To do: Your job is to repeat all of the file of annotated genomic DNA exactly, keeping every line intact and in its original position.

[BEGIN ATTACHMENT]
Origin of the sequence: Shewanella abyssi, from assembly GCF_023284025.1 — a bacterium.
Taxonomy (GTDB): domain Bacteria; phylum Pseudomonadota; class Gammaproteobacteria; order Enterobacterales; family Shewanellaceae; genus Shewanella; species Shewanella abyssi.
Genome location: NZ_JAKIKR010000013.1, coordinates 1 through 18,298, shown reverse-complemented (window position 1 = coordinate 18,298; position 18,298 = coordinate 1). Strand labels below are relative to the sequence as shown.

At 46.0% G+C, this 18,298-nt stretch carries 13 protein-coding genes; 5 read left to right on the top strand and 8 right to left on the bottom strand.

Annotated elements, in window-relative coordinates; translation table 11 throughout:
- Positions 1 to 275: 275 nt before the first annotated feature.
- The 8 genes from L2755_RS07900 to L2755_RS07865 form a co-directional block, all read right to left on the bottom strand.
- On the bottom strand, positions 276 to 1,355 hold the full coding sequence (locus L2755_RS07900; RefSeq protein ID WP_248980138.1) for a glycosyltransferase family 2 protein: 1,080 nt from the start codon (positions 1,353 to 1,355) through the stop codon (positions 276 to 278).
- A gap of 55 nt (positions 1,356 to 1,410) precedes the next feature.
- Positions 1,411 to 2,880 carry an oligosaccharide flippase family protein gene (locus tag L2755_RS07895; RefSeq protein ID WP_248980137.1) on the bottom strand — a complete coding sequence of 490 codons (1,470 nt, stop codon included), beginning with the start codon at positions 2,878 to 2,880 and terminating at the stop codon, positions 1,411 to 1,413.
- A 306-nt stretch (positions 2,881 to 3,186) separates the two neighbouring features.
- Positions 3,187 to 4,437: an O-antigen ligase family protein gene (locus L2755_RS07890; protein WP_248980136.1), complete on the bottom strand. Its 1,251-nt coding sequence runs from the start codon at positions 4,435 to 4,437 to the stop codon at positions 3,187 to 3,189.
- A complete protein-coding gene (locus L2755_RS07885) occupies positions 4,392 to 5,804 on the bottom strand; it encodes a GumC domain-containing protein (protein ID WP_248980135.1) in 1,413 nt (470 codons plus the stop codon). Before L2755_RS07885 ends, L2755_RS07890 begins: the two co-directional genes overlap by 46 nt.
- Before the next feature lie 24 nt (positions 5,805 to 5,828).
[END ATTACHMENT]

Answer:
Origin of the sequence: Shewanella abyssi, from assembly GCF_023284025.1 — a bacterium.
Taxonomy (GTDB): domain Bacteria; phylum Pseudomonadota; class Gammaproteobacteria; order Enterobacterales; family Shewanellaceae; genus Shewanella; species Shewanella abyssi.
Genome location: NZ_JAKIKR010000013.1, coordinates 1 through 18,298, shown reverse-complemented (window position 1 = coordinate 18,298; position 18,298 = coordinate 1). Strand labels below are relative to the sequence as shown.

At 46.0% G+C, this 18,298-nt stretch carries 13 protein-coding genes; 5 read left to right on the top strand and 8 right to left on the bottom strand.

Annotated elements, in window-relative coordinates; translation table 11 throughout:
- Positions 1 to 275: 275 nt before the first annotated feature.
- The 8 genes from L2755_RS07900 to L2755_RS07865 form a co-directional block, all read right to left on the bottom strand.
- On the bottom strand, positions 276 to 1,355 hold the full coding sequence (locus L2755_RS07900; RefSeq protein ID WP_248980138.1) for a glycosyltransferase family 2 protein: 1,080 nt from the start codon (positions 1,353 to 1,355) through the stop codon (positions 276 to 278).
- A gap of 55 nt (positions 1,356 to 1,410) precedes the next feature.
- Positions 1,411 to 2,880 carry an oligosaccharide flippase family protein gene (locus tag L2755_RS07895; RefSeq protein ID WP_248980137.1) on the bottom strand — a complete coding sequence of 490 codons (1,470 nt, stop codon included), beginning with the start codon at positions 2,878 to 2,880 and terminating at the stop codon, positions 1,411 to 1,413.
- A 306-nt stretch (positions 2,881 to 3,186) separates the two neighbouring features.
- Positions 3,187 to 4,437: an O-antigen ligase family protein gene (locus L2755_RS07890; protein WP_248980136.1), complete on the bottom strand. Its 1,251-nt coding sequence runs from the start codon at positions 4,435 to 4,437 to the stop codon at positions 3,187 to 3,189.
- A complete protein-coding gene (locus L2755_RS07885) occupies positions 4,392 to 5,804 on the bottom strand; it encodes a GumC domain-containing protein (protein ID WP_248980135.1) in 1,413 nt (470 codons plus the stop codon). Before L2755_RS07885 ends, L2755_RS07890 begins: the two co-directional genes overlap by 46 nt.
- Before the next feature lie 24 nt (positions 5,805 to 5,828).